Holy cow, I wrote a book!
Setting the UseUrl attribute in your App Paths
key indicates that your application can accept a URL on the command line
as the document to be opened.
documentation for this attribute
is a confusing blend of raw documentation,
guidance, history, and an example.
Let's tease the parts apart so you won't confuse the example with the
The raw documentation is simple:
Setting UseUrl indicates that your application can accept
URLs on the command line.
The guidance is that programs like
Web browsers should set this attribute because
opening URLs is the primary reason for their existence.
But it's not just Web browsers;
any program which can open documents directly from the Internet
can set this attribute.
Another category of programs that often falls into this category
is media players,
since it is common for media players to play content
directly from a URL as well as playing content from a file.
The example given in the documentation of a component which
uses this attributes is Web Folders:
If you are browsing a WebDAV folder and right-click on a file
stored on the Web server,
the Open command will be made available if the application registered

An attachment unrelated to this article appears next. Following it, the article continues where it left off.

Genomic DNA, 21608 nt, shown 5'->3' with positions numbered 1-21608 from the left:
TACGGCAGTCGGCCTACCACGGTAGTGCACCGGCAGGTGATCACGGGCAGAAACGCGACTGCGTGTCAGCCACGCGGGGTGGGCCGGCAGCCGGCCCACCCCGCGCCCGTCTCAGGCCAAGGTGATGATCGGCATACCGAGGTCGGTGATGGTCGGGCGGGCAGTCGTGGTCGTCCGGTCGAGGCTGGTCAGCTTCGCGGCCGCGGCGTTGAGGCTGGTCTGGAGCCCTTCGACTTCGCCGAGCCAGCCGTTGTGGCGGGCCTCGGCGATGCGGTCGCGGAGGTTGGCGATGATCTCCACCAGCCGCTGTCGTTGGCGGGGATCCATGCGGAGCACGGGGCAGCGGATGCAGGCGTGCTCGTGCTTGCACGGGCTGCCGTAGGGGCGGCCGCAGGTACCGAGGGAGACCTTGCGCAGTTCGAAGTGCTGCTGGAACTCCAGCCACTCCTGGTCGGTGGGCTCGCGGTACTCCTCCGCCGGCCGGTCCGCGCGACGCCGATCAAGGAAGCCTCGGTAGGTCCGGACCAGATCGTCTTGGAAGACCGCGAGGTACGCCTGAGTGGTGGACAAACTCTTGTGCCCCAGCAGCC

to handle the file marks itself as UseUrl.
If not, then the user will have to download the file and open
the downloaded copy.
The history is that this attribute was invented by the Web Folders
team, and for a long time, they were the only component which used it.
The UseUrl attribute went under-documented for a long time
because the shell documentation team didn't know that this attribute
The Web folders team simply made it up and didn't tell the shell team
that they were extending a shell feature.
The Internet Explorer team discovered this "feature from another planet"
when they went about implementing the "Edit" button in their toolbar
and wondered why some HTML editors worked and others didn't.
The shell team also discovered this feature and
retroactively added support for it in a few places,
such as in the ShellExecute function if you try to open
a document via URL.
If the handler is not marked as UseUrl,
the ShellExecute function will download the document
to a local file and invoke the handler on the local copy.